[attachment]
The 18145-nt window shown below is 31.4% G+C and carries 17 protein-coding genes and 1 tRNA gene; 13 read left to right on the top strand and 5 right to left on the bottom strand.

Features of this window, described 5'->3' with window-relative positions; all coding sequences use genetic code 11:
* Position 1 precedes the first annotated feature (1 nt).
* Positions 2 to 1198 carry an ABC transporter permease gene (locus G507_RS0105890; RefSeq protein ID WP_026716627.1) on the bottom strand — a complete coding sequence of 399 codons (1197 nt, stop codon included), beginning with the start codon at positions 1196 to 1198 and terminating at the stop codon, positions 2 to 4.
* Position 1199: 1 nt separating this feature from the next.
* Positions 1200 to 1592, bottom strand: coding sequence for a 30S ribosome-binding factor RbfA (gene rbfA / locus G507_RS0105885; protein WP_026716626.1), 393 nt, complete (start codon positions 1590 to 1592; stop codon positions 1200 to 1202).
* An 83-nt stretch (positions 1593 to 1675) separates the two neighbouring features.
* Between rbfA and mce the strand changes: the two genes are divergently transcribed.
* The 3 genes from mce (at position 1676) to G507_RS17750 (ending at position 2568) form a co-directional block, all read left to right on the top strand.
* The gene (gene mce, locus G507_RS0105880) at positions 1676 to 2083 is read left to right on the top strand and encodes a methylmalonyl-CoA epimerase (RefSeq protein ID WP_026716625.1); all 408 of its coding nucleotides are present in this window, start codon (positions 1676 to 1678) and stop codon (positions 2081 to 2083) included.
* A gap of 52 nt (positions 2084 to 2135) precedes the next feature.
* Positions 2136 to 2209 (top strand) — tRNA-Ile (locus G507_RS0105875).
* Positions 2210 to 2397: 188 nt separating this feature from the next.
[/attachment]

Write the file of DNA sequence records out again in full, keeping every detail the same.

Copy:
The 18145-nt window shown below is 31.4% G+C and carries 17 protein-coding genes and 1 tRNA gene; 13 read left to right on the top strand and 5 right to left on the bottom strand.

Features of this window, described 5'->3' with window-relative positions; all coding sequences use genetic code 11:
* Position 1 precedes the first annotated feature (1 nt).
* Positions 2 to 1198 carry an ABC transporter permease gene (locus G507_RS0105890; RefSeq protein ID WP_026716627.1) on the bottom strand — a complete coding sequence of 399 codons (1197 nt, stop codon included), beginning with the start codon at positions 1196 to 1198 and terminating at the stop codon, positions 2 to 4.
* Position 1199: 1 nt separating this feature from the next.
* Positions 1200 to 1592, bottom strand: coding sequence for a 30S ribosome-binding factor RbfA (gene rbfA / locus G507_RS0105885; protein WP_026716626.1), 393 nt, complete (start codon positions 1590 to 1592; stop codon positions 1200 to 1202).
* An 83-nt stretch (positions 1593 to 1675) separates the two neighbouring features.
* Between rbfA and mce the strand changes: the two genes are divergently transcribed.
* The 3 genes from mce (at position 1676) to G507_RS17750 (ending at position 2568) form a co-directional block, all read left to right on the top strand.
* The gene (gene mce, locus G507_RS0105880) at positions 1676 to 2083 is read left to right on the top strand and encodes a methylmalonyl-CoA epimerase (RefSeq protein ID WP_026716625.1); all 408 of its coding nucleotides are present in this window, start codon (positions 1676 to 1678) and stop codon (positions 2081 to 2083) included.
* A gap of 52 nt (positions 2084 to 2135) precedes the next feature.
* Positions 2136 to 2209 (top strand) — tRNA-Ile (locus G507_RS0105875).
* Positions 2210 to 2397: 188 nt separating this feature from the next.